There’s an Italian film festival currently running in Seattle called Cinema Italian Style. Sponsored by Seattle’s sister city of Perugia and organized by the Seattle International Film Festival (SIFF), it has been bringing Italian films to our grey, drizzly city for several years now. There’s an interesting looking lineup for this year, and the festival runs through the 21st.
Yesterday I got on the bus and went down to Seattle to meet my friend Irene and see Slow Food Story with her at the Uptown Cinema in Queen Anne. We grabbed some Thai at Racha before the movie and talked about moving and travel and immigrant cultures. My friend Mimi was selling tickets at the cinema so we spoke briefly before moving along. I was glad of this chance to see her again, even if it was only for a few moments in passing.
I have been interested in the Slow Food movement for several years now and had read a little about it. I have appreciated and supported the ideals as I understood them. There’s a Slow Food Seattle that I’d heard about but never become involved with, as I learned about it after I’d moved north to Everett. I was eager to learn more about the people behind the movement.
The film itself, I found funny and charming. The leftist politics of the founders didn’t surprise me at all, though the evolution of the movement from those roots was fascinating to watch unfold. There are criticisms of the movement, of course, though they were not addressed in the movie. My enthusiasm for my move to Italy was massaged a bit by the movie; I’m eager, but it’s easy to forget that eagerness sometimes, in the midst of everything going on around me and my disappearing life here. I’m delighted to still be engaged with my friends and doing things with them as I am preparing to leave, so sharing this movie with Irene, then some hot chocolate at the Cintli Latin Folklore cafe with her and another friend, R, afterwards, was a delight.
One of the things I realized in watching the movie — Italian with English subtitles — is that I’m starting to get a little bit of Italian language in my head. People were speaking at normal conversational speeds and I was getting words and phrases and, sometimes, entire sentences without the help of the subtitles. I hadn’t expected that, but it pleased me greatly. I am not going to claim any skill with Italian at all, but it was good to see how much progress I’ve made from my “doesn’t know a single word” status back in June. I’m encouraged by that progress, even if it’s not much yet.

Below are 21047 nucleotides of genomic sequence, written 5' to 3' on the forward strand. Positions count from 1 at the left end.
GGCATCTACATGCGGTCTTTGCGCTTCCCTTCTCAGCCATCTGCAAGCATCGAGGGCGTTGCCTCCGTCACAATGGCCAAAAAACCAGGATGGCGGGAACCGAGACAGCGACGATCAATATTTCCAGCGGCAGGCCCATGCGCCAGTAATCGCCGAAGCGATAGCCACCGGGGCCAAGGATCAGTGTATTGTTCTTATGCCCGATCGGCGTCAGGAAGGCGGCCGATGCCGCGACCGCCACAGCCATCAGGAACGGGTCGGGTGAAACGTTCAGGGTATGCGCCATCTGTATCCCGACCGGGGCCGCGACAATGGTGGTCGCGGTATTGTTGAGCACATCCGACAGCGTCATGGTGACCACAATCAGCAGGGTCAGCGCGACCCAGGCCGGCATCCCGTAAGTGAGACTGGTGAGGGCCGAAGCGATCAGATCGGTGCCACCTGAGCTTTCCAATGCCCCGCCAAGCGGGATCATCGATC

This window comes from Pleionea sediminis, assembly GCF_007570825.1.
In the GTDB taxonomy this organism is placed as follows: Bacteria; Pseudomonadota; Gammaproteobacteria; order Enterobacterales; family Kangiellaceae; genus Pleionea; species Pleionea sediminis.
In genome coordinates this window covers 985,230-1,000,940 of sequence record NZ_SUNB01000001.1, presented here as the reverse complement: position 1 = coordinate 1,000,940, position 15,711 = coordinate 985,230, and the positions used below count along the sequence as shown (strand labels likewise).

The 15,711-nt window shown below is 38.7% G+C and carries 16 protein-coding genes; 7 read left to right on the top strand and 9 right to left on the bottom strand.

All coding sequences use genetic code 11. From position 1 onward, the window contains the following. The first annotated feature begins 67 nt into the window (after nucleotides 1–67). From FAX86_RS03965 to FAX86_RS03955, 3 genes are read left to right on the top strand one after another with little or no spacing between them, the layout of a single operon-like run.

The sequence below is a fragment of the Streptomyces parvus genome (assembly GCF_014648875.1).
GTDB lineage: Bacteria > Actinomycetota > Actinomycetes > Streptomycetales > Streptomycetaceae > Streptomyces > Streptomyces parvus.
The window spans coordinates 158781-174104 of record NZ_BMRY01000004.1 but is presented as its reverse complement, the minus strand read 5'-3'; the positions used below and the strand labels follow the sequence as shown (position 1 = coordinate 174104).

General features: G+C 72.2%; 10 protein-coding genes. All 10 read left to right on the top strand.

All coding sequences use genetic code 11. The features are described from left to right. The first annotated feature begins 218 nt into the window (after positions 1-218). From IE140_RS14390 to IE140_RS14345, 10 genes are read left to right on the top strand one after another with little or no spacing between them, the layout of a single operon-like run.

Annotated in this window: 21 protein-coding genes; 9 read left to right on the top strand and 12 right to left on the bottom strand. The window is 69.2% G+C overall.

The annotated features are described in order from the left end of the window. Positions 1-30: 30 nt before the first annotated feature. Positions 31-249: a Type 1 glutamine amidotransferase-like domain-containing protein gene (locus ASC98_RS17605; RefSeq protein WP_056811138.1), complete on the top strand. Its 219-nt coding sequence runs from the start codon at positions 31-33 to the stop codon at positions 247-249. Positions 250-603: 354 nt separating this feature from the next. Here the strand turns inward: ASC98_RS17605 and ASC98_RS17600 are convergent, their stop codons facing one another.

Learning a language without anyone local to converse with in that language is always a challenge. I learn well from books, but language requires context more than many other subjects and, for living languages at least, it requires conversation to actually understand the flow and cadence of the words. As a poet and writer, facility with language is important to me. The ability to reach into the heart of something with words, to express it so that others can touch that space with me, is a core part of my identity.
English is my native language and, though I have occasionally been able to translate from other languages with the help of dictionaries and grammar books, it is the only language in which I have any fluency. My grasp of English is a thing I’ve always had pride in and enjoyed. Yet here I am, moving to a country where I will struggle to understand and be understood. I’m going to sound like the village idiot for a long time. I will lose that everyday, taken for granted ability to know and be known, to express myself clearly and concisely, and to sound like an intelligent adult.
My intention is to learn Italian, and to learn it well. I want to be able to have conversations about things that matter to me, beyond asking where the bathroom is, doing the shopping, and figuring out how to get to the closest museum. I want to be able to read and write about complex concepts, and to write with fluency.
I have always been a fan of poetry in its native language, even if I can’t understand it that way. I love poetry books with facing page translations so that I can try to get some idea of what the original must sound like, what the flow of the language is like. One of my brother’s friends recommended the poetry of Alda Merini to me (there is very little about her in English), and I have an edition of some of her poems translated by Susan Stewart that I have been dipping into, Italian on one page, English on the next. It’s not going into a box, but on the plane with me next month. Poetry in any language can be difficult to follow. It tends to extend language to its limits, relying on allusion and reference, deeply enmeshed in the culture in which it is created. The Italians go as far as saying traddutore, tradditore — translator, traitor — a phrase that has its roots in Latin, omnis traductor traditor, every translator is a traitor.
Poetry, taken from its original language, can never entirely express itself as the original author intended. It may come close but, as Robert Frost said, “Poetry is what gets lost in translation.” A translator can attempt to achieve the meaning and lose the original poem, or to work on a literal translation, in which case it frequently loses the beauty of what makes it poetry at all. It is a complex issue, and one that can’t actually be entirely drawn in absolutes. The skill and facility of the translator as a poet in her own right does make a difference. The translator’s understanding of the culture from which the original poem arose also affects the translation.
When I step off the plane, I will be living a life in translation. I hope someday to be able to live my life in Italian.